• AKT3 regulates erbb2 erbb3 and estrogen receptor α expression and contributes to endocrine therapy resistance of erbb2 breast tumor cells from balb neut mice
    Cellular Signalling, 2014
    Co-Authors: Nicole Grabinski, Katharina Mollmann, Karin Mildelangosch, Volkmar Muller, Udo Schumacher, Burkhard Brandt, Klaus Pantel, Manfred Jucker
    Abstract:

    ErbB2(+) breast cancer is an aggressive breast cancer subtype generally associated with lower estrogen receptor alpha (ERα) expression and more aggressive tumor behavior compared to ERα(+)/ErbB2(-) breast cancer. The ErbB2(+) phenotype is associated with resistance to endocrine therapy, e.g. the selective estrogen receptor modulator Tamoxifen. However, the mechanisms underlying endocrine resistance are not fully understood. Here, we investigated the impact of AKT signaling and distinct functional roles of AKT isoforms in ErbB2(+) breast cancer from Balb-neuT mice. AKT isoform specific in vitro kinase assays revealed that AKT3 is activated in Balb-neuT breast tumors in comparison to normal murine breast tissue. Knock-down of AKT3, but not of AKT1 or AKT2, led to reduced expression and tyrosinephosphorylation of ErbB2 and ErbB3 in Balb-neuT-derived mammary tumor cells. In contrast, expression of ERα was strongly up-regulated and phosphorylation of the AKT substrate Foxo3a which regulates ERα transcription was decreased in AKT3 knockdown cells. These data suggest that ERα expression is down regulated via AKT3/Foxo3a signaling in ErbB2(+) breast cancer cells. Furthermore, up-regulation of ERα after depletion of AKT3 resulted in a significant increase in Tamoxifen responsiveness of Balb-neuT-derived mammary tumor cells. In addition, Tamoxifen resistant human breast cancer cell lines showed increased AKT3 expression and activity in comparison to Tamoxifen responsive MCF-7 cells. Finally, by AKT isoform specific in vitro kinase assays of human breast cancer samples, AKT3 activity was detected in ErbB2(+) and triple negative tumors but not in ERα(+) breast cancer. Our data indicate that AKT3 regulates the expression of ErbB2, ErbB3 and ERα and demonstrate that down-regulation of activated AKT3 can sensitize ErbB2(+) breast cancer cells for treatment with Tamoxifen. Therefore, AKT3 targeting might be a new promising strategy for therapy of ErbB2(+)/ERα(-) breast cancer and might further increase the responsiveness to an endocrine therapy approach.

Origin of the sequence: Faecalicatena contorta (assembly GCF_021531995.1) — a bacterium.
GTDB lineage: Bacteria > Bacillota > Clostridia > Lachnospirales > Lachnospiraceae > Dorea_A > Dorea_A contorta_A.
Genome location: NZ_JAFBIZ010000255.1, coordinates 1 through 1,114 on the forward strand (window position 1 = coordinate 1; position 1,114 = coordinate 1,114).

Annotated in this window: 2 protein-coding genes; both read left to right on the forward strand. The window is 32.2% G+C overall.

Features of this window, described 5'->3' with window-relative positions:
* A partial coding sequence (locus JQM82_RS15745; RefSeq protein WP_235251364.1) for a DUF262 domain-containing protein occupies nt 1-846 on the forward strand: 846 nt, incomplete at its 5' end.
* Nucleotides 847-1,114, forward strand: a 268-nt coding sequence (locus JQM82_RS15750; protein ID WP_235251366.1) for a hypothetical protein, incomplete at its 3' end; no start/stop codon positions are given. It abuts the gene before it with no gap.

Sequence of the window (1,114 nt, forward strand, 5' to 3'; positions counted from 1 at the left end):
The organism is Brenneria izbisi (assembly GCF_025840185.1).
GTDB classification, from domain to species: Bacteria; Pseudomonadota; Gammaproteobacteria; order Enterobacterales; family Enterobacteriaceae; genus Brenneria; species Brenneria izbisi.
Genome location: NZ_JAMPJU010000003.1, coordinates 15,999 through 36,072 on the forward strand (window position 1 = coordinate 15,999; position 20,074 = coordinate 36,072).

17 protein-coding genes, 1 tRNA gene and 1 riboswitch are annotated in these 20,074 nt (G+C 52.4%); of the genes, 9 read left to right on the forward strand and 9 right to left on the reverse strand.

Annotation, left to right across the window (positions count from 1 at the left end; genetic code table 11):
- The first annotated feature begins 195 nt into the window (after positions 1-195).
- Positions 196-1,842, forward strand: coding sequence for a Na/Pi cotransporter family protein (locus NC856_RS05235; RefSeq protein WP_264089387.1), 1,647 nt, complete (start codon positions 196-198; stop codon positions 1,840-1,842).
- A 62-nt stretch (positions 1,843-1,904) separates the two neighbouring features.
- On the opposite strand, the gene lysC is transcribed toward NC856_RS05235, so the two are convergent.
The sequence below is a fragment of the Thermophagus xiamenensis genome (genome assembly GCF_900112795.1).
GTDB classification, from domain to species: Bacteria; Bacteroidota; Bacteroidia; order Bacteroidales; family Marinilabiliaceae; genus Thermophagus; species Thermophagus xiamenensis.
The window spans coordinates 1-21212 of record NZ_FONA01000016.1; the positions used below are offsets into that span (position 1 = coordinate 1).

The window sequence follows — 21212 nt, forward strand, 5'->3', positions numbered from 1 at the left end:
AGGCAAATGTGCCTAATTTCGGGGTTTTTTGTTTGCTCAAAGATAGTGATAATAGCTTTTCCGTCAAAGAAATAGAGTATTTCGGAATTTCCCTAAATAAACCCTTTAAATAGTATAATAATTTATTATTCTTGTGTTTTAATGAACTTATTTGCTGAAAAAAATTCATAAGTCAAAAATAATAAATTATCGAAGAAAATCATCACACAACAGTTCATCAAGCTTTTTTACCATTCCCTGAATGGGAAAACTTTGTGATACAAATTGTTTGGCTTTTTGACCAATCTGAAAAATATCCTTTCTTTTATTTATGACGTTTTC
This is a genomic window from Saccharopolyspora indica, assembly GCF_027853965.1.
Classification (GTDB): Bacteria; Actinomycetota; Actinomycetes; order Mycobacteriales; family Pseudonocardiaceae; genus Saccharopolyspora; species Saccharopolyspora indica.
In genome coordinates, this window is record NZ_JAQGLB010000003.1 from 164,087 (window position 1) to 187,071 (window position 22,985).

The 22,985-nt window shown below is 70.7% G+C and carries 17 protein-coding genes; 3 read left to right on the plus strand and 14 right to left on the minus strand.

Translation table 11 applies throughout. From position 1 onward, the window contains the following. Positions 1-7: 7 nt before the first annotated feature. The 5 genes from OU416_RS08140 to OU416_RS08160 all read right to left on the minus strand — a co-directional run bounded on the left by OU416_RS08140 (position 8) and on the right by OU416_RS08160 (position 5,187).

Manfred Jucker – One of the best experts on this subject based on the ideXlab platform.